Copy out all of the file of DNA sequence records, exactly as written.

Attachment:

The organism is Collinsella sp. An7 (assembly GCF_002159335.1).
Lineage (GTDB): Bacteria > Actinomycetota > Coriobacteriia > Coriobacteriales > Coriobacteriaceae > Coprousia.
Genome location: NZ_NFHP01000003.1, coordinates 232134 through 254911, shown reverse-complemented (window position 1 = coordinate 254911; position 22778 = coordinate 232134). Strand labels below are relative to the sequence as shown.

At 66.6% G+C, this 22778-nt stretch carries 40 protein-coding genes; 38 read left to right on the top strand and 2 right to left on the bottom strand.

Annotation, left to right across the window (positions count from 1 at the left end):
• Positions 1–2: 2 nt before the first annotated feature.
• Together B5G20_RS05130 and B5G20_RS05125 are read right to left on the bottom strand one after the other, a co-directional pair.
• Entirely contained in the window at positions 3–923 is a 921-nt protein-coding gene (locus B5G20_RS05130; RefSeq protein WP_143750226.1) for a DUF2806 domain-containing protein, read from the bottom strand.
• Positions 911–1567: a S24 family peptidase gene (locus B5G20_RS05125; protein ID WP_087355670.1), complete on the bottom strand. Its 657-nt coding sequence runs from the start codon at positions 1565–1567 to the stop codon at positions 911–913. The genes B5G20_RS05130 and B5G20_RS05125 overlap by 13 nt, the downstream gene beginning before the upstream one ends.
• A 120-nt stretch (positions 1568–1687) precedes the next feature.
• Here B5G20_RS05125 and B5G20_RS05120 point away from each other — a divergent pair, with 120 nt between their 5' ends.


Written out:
The organism is Collinsella sp. An7 (assembly GCF_002159335.1).
Lineage (GTDB): Bacteria > Actinomycetota > Coriobacteriia > Coriobacteriales > Coriobacteriaceae > Coprousia.
Genome location: NZ_NFHP01000003.1, coordinates 232134 through 254911, shown reverse-complemented (window position 1 = coordinate 254911; position 22778 = coordinate 232134). Strand labels below are relative to the sequence as shown.

At 66.6% G+C, this 22778-nt stretch carries 40 protein-coding genes; 38 read left to right on the top strand and 2 right to left on the bottom strand.

Annotation, left to right across the window (positions count from 1 at the left end):
• Positions 1–2: 2 nt before the first annotated feature.
• Together B5G20_RS05130 and B5G20_RS05125 are read right to left on the bottom strand one after the other, a co-directional pair.
• Entirely contained in the window at positions 3–923 is a 921-nt protein-coding gene (locus B5G20_RS05130; RefSeq protein WP_143750226.1) for a DUF2806 domain-containing protein, read from the bottom strand.
• Positions 911–1567: a S24 family peptidase gene (locus B5G20_RS05125; protein ID WP_087355670.1), complete on the bottom strand. Its 657-nt coding sequence runs from the start codon at positions 1565–1567 to the stop codon at positions 911–913. The genes B5G20_RS05130 and B5G20_RS05125 overlap by 13 nt, the downstream gene beginning before the upstream one ends.
• A 120-nt stretch (positions 1568–1687) precedes the next feature.
• Here B5G20_RS05125 and B5G20_RS05120 point away from each other — a divergent pair, with 120 nt between their 5' ends.